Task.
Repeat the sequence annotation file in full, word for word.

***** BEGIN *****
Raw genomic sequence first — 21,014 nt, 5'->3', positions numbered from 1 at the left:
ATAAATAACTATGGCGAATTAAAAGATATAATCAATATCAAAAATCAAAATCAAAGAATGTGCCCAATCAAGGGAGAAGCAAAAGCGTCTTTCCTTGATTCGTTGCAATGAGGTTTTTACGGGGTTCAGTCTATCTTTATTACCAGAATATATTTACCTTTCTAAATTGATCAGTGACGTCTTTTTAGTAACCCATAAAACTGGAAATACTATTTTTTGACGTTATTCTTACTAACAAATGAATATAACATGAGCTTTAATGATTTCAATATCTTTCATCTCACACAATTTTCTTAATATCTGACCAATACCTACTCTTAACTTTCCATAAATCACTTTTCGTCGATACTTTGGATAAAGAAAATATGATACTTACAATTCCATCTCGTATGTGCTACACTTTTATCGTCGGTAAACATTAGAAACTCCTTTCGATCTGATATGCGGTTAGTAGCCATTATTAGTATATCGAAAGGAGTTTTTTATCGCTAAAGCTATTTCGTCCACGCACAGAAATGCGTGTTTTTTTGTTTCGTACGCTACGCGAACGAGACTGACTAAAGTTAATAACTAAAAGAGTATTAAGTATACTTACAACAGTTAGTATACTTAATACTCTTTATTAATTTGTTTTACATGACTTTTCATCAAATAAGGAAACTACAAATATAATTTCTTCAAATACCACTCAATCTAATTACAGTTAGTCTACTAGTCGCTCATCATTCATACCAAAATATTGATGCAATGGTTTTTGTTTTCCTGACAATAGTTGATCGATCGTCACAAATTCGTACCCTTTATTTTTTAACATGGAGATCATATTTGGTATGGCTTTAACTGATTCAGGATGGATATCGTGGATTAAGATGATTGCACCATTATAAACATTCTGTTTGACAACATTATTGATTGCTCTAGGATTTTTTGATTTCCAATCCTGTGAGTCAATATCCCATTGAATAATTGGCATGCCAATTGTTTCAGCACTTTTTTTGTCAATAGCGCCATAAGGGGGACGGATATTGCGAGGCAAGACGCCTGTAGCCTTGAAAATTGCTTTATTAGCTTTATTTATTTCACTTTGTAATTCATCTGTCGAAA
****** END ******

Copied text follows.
Raw genomic sequence first — 21,014 nt, 5'->3', positions numbered from 1 at the left:
ATAAATAACTATGGCGAATTAAAAGATATAATCAATATCAAAAATCAAAATCAAAGAATGTGCCCAATCAAGGGAGAAGCAAAAGCGTCTTTCCTTGATTCGTTGCAATGAGGTTTTTACGGGGTTCAGTCTATCTTTATTACCAGAATATATTTACCTTTCTAAATTGATCAGTGACGTCTTTTTAGTAACCCATAAAACTGGAAATACTATTTTTTGACGTTATTCTTACTAACAAATGAATATAACATGAGCTTTAATGATTTCAATATCTTTCATCTCACACAATTTTCTTAATATCTGACCAATACCTACTCTTAACTTTCCATAAATCACTTTTCGTCGATACTTTGGATAAAGAAAATATGATACTTACAATTCCATCTCGTATGTGCTACACTTTTATCGTCGGTAAACATTAGAAACTCCTTTCGATCTGATATGCGGTTAGTAGCCATTATTAGTATATCGAAAGGAGTTTTTTATCGCTAAAGCTATTTCGTCCACGCACAGAAATGCGTGTTTTTTTGTTTCGTACGCTACGCGAACGAGACTGACTAAAGTTAATAACTAAAAGAGTATTAAGTATACTTACAACAGTTAGTATACTTAATACTCTTTATTAATTTGTTTTACATGACTTTTCATCAAATAAGGAAACTACAAATATAATTTCTTCAAATACCACTCAATCTAATTACAGTTAGTCTACTAGTCGCTCATCATTCATACCAAAATATTGATGCAATGGTTTTTGTTTTCCTGACAATAGTTGATCGATCGTCACAAATTCGTACCCTTTATTTTTTAACATGGAGATCATATTTGGTATGGCTTTAACTGATTCAGGATGGATATCGTGGATTAAGATGATTGCACCATTATAAACATTCTGTTTGACAACATTATTGATTGCTCTAGGATTTTTTGATTTCCAATCCTGTGAGTCAATATCCCATTGAATAATTGGCATGCCAATTGTTTCAGCACTTTTTTTGTCAATAGCGCCATAAGGGGGACGGATATTGCGAGGCAAGACGCCTGTAGCCTTGAAAATTGCTTTATTAGCTTTATTTATTTCACTTTGTAATTCATCTGTCGAAA